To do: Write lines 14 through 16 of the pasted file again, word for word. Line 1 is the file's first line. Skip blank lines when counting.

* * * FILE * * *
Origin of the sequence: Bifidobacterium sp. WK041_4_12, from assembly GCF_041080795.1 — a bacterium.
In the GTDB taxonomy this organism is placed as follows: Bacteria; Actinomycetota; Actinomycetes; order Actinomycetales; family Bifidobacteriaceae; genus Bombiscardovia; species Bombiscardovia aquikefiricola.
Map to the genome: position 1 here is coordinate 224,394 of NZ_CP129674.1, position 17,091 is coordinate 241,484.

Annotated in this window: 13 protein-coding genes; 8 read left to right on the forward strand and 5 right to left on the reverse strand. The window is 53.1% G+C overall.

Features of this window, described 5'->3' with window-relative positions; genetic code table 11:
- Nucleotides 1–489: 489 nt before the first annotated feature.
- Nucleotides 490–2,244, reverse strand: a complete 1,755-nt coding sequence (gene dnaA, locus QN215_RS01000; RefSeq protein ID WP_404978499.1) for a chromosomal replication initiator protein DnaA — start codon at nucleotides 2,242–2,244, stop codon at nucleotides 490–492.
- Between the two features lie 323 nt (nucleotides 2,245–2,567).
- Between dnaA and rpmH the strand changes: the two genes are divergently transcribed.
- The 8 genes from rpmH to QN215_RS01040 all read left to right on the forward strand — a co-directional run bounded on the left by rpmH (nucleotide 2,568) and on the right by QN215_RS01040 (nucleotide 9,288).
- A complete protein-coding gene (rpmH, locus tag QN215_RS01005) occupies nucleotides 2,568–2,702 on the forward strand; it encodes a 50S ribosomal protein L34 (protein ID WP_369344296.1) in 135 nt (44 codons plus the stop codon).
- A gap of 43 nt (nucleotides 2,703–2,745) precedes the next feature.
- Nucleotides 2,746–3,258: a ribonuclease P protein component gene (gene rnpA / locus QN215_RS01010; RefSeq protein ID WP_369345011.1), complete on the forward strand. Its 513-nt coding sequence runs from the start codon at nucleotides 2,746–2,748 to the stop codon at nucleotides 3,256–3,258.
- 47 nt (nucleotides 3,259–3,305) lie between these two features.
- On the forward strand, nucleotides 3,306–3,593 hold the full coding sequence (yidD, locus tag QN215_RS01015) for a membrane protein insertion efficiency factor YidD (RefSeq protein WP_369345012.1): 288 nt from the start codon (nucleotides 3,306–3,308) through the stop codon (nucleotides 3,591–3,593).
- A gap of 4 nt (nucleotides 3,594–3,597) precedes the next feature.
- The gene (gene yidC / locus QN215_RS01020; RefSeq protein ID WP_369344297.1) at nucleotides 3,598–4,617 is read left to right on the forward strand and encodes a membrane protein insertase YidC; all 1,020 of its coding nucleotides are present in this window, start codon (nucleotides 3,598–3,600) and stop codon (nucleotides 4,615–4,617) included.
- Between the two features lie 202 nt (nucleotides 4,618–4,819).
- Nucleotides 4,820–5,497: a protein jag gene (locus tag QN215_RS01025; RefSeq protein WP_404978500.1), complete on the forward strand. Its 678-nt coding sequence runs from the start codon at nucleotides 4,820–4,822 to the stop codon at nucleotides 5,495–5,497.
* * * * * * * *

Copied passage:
- 47 nt (nucleotides 3,259–3,305) lie between these two features.
- On the forward strand, nucleotides 3,306–3,593 hold the full coding sequence (yidD, locus tag QN215_RS01015) for a membrane protein insertion efficiency factor YidD (RefSeq protein WP_369345012.1): 288 nt from the start codon (nucleotides 3,306–3,308) through the stop codon (nucleotides 3,591–3,593).
- A gap of 4 nt (nucleotides 3,594–3,597) precedes the next feature.